Contributed photo by Christian Stewart / Seats at the Tivoli Theatre autitorium sit empty, as they have since the venue shut down this spring.

The coronavirus pandemic is putting serious financial strain on local arts organizations, with losses in Hamilton County already amounting to more than $3 million as of mid-July, according to an Americans for the Arts survey of 66 organizations in the county. The median loss for each of those organizations was $18,000.

Some organizations have been affected more than others, with those with fee-for-service models — such as performing arts organizations and those that offer group classes — hit hardest, says James McKissic, president of ArtsBuild, an organization that funds and promotes the arts and cultural programming in the Chattanooga area.

Almost all local organizations have had to cancel events. In March, the Chattanooga Symphony and Opera canceled the last six shows of the 2019-20 season. Patrons could either donate the cost to CSO, trade in their tickets for a future show, credit their subscription for the coming season or get a refund. The organization paid out around $60,000 in refunds, "which was a little rough," Executive Director Samantha Teter says. Though most of those refunds were for the Disney in Concert show, which attracts a different audience than the symphony's typical patrons, she notes.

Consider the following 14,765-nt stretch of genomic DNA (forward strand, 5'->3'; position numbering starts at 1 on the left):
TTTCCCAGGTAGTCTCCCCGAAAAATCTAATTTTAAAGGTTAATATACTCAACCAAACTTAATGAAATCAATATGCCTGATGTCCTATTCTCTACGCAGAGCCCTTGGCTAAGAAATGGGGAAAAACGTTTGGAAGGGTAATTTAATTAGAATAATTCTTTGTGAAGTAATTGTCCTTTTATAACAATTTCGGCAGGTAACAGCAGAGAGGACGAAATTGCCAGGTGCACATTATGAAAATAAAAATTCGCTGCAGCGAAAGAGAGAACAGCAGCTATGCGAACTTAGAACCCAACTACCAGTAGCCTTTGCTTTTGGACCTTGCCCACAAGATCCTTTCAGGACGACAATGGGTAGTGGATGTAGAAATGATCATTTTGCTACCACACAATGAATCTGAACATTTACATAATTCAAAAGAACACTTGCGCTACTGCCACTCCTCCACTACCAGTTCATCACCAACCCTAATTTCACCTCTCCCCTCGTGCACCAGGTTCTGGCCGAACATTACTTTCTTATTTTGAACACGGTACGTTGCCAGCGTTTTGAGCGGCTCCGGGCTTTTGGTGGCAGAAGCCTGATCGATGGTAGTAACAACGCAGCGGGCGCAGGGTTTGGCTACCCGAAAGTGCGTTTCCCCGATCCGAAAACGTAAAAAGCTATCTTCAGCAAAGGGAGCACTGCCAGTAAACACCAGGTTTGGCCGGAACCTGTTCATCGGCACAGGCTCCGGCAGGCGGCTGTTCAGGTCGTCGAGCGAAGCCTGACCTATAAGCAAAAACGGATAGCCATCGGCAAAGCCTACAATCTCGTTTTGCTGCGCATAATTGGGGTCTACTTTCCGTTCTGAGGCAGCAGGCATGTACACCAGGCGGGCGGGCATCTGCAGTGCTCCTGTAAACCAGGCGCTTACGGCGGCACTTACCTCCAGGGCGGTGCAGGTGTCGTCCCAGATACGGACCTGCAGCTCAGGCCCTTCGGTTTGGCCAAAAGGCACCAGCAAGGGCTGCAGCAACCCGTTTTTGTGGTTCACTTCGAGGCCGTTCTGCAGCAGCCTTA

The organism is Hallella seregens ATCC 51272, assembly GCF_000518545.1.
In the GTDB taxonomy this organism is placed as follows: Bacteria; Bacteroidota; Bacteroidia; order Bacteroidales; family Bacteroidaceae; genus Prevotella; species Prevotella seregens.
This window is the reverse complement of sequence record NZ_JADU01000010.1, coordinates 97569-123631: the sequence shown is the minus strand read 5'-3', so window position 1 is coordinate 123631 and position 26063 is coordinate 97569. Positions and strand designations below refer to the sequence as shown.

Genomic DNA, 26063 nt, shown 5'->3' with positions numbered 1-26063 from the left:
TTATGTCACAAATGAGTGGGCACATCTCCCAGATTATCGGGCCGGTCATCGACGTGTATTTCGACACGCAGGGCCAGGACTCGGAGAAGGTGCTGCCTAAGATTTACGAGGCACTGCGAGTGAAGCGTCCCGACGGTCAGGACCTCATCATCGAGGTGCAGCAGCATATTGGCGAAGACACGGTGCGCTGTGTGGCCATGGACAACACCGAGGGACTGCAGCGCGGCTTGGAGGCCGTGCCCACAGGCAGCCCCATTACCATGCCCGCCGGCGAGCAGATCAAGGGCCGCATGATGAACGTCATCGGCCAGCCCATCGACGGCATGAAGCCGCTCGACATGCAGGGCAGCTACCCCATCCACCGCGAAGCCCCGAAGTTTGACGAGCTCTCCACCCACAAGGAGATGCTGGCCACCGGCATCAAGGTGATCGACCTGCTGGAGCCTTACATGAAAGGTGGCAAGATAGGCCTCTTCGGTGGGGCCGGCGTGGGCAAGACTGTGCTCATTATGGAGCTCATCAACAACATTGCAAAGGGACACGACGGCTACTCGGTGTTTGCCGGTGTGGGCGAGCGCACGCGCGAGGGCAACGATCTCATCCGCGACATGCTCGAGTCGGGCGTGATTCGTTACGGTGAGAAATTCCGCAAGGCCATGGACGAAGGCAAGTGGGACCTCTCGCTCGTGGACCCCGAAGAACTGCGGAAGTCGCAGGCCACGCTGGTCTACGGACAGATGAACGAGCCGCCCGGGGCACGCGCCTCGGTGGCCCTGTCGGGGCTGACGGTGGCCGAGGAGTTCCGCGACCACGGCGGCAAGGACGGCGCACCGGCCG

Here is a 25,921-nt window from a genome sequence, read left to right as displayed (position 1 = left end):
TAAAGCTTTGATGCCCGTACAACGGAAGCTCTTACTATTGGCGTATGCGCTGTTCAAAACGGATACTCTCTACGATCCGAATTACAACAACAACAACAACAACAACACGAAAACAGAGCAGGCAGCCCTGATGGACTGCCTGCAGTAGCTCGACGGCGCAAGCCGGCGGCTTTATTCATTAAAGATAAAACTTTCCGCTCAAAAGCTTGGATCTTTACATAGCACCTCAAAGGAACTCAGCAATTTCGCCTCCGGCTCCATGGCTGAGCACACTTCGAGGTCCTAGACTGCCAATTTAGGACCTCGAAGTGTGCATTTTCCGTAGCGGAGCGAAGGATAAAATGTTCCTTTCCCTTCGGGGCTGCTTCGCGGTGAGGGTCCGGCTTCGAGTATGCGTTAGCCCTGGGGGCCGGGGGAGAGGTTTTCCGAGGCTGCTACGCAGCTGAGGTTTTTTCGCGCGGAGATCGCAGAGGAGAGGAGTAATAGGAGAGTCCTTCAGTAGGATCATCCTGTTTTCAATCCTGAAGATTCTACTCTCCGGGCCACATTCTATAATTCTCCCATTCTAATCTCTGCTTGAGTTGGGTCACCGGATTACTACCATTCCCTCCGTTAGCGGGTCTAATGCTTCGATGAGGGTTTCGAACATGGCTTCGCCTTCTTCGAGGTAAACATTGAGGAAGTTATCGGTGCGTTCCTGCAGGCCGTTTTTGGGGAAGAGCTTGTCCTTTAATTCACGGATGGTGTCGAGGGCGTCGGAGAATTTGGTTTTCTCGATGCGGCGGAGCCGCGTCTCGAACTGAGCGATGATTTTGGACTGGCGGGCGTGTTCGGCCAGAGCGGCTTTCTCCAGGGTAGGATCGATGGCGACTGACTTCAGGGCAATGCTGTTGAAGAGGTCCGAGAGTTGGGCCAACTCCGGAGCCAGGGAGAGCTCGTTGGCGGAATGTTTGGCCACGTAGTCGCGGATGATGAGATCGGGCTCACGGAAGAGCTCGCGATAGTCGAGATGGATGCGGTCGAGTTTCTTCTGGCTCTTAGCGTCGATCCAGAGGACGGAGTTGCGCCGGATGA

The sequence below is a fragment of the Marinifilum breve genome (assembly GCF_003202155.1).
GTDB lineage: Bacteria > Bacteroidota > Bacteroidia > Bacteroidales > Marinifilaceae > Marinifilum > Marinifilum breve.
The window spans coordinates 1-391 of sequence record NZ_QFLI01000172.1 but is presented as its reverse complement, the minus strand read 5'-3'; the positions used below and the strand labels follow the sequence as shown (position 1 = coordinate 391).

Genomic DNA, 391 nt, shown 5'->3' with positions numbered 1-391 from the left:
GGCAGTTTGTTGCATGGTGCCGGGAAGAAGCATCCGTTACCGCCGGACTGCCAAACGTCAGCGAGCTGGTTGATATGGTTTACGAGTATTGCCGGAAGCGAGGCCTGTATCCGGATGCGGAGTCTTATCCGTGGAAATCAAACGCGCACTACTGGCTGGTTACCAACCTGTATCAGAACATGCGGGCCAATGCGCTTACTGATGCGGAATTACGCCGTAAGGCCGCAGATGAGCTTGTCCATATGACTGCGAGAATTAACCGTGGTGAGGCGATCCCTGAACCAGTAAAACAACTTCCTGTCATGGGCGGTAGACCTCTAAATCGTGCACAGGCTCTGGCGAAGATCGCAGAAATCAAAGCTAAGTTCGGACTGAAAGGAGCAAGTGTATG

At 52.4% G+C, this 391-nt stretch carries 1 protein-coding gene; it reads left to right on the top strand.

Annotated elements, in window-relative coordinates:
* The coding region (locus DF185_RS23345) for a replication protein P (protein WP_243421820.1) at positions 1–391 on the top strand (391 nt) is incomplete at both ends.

The Tivoli Theatre Foundation, which promotes shows at the Tivoli Theatre, Soldiers and Sailors Memorial Auditorium and the Walker Theatre, has also taken a big hit due to the pandemic.

"As you might imagine, it's had a very serious impact on our finances, and I am convinced we need to have a national conversation about leadership on making sure arts organizations survive throughout this period," says Executive Director Nick Wilkinson. "Also, we rely heavily on donations, and while we've experienced great support from our loyal patrons and Friends of the Tivoli [membership support group], now more than ever we need support from the community in the form of charitable contributions."


Shifting programs

McKissic says he's been impressed by the resilience of local arts organizations. Most are increasing their online presence, such as holding virtual performances and online classes.

The Tivoli Foundation is hosting a virtual screening room on its website for showings of movies in the Bobby Stone Film Series. Chattanooga Boys Choir Executive Director Dawn Oakes recently launched the Arts Forward Chattanooga Academy, for which a large number of organizations came together to provide educational content on a single digital platform. And ArtsBuild partnered with The Enterprise Center for Tech Goes Home for the Arts, a program designed to teach artists of all disciplines and leaders of arts organizations digital skills such as how to move their programs online and monetize their products online.